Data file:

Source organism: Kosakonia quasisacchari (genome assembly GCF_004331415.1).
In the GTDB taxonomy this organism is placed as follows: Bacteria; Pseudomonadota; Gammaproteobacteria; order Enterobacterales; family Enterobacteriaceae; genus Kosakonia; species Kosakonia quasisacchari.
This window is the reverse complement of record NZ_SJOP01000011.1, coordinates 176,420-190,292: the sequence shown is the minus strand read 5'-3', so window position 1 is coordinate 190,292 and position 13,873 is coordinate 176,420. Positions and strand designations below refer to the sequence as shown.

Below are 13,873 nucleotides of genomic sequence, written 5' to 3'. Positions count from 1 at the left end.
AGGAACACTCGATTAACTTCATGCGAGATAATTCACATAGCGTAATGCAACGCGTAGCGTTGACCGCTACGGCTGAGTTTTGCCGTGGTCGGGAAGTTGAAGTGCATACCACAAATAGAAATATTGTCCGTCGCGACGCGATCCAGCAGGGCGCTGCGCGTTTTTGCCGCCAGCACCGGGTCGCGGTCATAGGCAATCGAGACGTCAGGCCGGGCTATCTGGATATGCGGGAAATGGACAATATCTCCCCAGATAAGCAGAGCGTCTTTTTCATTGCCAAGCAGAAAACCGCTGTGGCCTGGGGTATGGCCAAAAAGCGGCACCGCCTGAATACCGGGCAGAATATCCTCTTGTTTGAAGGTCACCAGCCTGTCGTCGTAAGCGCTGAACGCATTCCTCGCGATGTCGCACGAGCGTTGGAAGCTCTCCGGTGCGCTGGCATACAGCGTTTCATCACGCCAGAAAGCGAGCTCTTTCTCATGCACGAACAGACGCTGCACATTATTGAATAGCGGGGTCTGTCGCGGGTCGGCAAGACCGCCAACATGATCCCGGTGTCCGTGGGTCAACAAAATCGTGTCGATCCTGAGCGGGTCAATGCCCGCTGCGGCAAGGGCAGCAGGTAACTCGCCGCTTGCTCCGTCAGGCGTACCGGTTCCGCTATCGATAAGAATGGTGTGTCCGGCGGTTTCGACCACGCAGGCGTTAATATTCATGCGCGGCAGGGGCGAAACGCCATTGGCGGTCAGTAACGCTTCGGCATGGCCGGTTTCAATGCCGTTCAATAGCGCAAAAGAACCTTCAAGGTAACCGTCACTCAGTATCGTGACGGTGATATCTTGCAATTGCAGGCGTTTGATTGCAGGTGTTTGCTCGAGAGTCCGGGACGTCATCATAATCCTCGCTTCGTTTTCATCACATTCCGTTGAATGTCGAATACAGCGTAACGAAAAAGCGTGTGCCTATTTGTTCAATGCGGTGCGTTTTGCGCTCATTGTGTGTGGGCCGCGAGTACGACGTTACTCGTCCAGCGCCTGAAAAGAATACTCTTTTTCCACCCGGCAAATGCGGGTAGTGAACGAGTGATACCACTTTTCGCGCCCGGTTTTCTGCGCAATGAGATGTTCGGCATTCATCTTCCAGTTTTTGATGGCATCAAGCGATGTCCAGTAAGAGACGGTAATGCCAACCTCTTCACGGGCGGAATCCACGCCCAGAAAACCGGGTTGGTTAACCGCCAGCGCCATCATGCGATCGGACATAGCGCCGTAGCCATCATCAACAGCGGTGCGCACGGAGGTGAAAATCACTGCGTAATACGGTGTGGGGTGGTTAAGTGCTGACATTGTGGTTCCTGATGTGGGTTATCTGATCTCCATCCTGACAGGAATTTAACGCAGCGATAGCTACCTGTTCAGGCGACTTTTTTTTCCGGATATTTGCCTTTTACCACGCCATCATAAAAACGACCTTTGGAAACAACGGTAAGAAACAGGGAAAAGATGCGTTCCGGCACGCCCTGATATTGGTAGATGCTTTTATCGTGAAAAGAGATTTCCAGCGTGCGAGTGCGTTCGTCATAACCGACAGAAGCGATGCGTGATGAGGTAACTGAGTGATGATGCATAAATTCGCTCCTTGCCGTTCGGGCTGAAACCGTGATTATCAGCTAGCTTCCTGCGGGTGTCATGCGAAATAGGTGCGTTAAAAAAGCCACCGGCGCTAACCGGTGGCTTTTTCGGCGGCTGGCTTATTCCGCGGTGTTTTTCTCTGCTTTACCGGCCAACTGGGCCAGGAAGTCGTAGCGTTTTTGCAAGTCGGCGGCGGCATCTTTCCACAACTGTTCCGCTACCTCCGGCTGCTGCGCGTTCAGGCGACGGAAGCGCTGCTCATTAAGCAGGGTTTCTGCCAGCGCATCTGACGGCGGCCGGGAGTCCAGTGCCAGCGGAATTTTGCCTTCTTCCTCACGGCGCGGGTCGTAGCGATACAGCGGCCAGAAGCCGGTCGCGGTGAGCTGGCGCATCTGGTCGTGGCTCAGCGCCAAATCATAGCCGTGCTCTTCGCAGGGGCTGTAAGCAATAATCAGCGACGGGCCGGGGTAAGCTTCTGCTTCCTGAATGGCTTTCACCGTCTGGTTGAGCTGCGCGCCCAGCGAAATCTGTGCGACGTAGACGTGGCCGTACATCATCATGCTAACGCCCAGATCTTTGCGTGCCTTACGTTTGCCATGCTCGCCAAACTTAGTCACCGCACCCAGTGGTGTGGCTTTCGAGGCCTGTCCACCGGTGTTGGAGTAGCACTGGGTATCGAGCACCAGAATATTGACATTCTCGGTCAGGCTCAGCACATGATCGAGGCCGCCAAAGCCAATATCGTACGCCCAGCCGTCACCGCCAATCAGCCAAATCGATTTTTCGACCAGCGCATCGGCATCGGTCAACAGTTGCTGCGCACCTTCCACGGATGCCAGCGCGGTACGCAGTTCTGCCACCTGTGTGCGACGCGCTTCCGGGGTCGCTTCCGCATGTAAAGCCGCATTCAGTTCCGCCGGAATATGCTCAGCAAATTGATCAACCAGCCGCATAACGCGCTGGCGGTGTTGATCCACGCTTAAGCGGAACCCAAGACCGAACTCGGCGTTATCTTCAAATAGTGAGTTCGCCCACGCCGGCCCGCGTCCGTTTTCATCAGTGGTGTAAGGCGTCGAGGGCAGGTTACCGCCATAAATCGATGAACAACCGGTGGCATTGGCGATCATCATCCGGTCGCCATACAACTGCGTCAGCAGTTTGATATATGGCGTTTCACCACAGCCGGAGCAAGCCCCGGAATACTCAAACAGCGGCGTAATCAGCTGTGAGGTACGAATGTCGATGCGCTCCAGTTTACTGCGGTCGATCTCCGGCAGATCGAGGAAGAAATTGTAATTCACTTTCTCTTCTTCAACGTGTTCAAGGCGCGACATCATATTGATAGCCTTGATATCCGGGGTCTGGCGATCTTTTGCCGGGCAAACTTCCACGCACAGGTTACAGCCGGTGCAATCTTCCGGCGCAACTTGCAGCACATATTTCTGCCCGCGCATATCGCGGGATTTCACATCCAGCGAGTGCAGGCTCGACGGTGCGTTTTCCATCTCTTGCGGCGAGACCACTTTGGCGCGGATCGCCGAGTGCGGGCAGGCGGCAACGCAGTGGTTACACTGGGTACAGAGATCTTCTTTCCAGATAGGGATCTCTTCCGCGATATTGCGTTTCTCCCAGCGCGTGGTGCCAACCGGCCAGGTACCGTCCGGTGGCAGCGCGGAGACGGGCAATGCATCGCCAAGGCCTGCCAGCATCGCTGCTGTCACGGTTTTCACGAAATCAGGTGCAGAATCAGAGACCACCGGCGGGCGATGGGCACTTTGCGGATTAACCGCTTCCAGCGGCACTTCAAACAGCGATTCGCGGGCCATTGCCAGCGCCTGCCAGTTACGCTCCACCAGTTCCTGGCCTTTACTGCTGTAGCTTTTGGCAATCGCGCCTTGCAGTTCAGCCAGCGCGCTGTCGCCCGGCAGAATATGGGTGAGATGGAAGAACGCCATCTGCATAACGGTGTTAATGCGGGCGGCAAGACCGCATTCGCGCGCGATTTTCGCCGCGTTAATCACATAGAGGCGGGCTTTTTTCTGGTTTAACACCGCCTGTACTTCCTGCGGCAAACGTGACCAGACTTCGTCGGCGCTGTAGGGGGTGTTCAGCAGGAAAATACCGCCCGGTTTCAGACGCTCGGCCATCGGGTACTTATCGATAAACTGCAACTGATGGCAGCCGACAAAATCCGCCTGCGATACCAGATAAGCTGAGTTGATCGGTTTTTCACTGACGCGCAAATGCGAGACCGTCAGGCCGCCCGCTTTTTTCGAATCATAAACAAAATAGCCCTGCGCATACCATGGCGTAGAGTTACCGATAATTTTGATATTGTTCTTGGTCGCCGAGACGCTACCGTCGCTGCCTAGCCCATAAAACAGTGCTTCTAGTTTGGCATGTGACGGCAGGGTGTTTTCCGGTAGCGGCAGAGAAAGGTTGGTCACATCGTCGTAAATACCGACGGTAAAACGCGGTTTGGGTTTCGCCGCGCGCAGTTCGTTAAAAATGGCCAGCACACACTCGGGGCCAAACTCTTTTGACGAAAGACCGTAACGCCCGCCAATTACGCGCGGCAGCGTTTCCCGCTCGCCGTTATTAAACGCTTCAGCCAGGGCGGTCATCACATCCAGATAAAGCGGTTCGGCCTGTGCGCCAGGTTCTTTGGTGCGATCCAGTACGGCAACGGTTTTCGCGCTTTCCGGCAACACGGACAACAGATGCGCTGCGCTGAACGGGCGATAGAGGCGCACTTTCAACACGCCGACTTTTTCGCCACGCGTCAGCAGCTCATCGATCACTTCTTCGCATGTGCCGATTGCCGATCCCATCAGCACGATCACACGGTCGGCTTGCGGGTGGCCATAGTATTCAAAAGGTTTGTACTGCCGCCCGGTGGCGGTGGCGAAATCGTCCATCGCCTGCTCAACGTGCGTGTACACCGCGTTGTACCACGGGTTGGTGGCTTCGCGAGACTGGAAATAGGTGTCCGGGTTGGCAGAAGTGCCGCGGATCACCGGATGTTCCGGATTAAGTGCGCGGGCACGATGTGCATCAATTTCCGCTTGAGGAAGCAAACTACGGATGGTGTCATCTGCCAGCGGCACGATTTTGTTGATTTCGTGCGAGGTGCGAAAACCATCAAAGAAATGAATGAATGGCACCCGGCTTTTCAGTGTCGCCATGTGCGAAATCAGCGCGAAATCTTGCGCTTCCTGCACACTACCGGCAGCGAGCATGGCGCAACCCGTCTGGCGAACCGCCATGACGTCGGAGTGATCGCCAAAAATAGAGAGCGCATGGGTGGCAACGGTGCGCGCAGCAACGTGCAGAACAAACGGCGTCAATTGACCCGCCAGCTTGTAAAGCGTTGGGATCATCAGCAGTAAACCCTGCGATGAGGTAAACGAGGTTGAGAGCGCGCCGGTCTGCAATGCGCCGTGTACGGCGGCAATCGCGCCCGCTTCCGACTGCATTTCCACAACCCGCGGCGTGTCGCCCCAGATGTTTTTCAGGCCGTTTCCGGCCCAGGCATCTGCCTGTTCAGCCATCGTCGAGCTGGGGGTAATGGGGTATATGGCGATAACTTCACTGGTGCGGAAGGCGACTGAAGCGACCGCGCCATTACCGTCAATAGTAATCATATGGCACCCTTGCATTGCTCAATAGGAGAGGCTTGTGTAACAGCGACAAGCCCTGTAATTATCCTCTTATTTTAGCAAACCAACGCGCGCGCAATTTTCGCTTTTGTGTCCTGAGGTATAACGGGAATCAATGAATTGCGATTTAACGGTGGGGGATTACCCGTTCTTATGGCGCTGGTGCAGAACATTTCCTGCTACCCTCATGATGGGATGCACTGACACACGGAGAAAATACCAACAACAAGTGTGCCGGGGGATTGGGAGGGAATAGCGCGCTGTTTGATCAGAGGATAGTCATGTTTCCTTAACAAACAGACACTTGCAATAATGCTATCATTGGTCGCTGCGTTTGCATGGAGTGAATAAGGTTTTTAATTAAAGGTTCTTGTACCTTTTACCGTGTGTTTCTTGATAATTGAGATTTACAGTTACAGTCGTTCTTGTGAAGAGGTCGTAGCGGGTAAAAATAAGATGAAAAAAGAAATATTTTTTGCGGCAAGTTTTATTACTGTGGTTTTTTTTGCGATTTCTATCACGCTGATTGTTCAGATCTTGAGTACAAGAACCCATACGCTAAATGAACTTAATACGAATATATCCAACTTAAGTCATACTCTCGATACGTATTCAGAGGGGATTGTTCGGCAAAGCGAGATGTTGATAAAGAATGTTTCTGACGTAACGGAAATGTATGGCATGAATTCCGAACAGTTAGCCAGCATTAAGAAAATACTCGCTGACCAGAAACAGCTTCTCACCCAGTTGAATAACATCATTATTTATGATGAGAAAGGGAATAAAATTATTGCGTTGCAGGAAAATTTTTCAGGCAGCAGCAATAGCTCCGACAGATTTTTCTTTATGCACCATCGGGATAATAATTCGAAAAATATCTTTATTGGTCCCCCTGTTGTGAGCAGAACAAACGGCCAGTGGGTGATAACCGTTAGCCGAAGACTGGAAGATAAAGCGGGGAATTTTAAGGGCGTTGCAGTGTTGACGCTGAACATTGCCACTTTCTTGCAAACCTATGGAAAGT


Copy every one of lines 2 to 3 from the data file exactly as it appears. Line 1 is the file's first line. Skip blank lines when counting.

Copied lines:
In the GTDB taxonomy this organism is placed as follows: Bacteria; Pseudomonadota; Gammaproteobacteria; order Enterobacterales; family Enterobacteriaceae; genus Kosakonia; species Kosakonia quasisacchari.
This window is the reverse complement of record NZ_SJOP01000011.1, coordinates 176,420-190,292: the sequence shown is the minus strand read 5'-3', so window position 1 is coordinate 190,292 and position 13,873 is coordinate 176,420. Positions and strand designations below refer to the sequence as shown.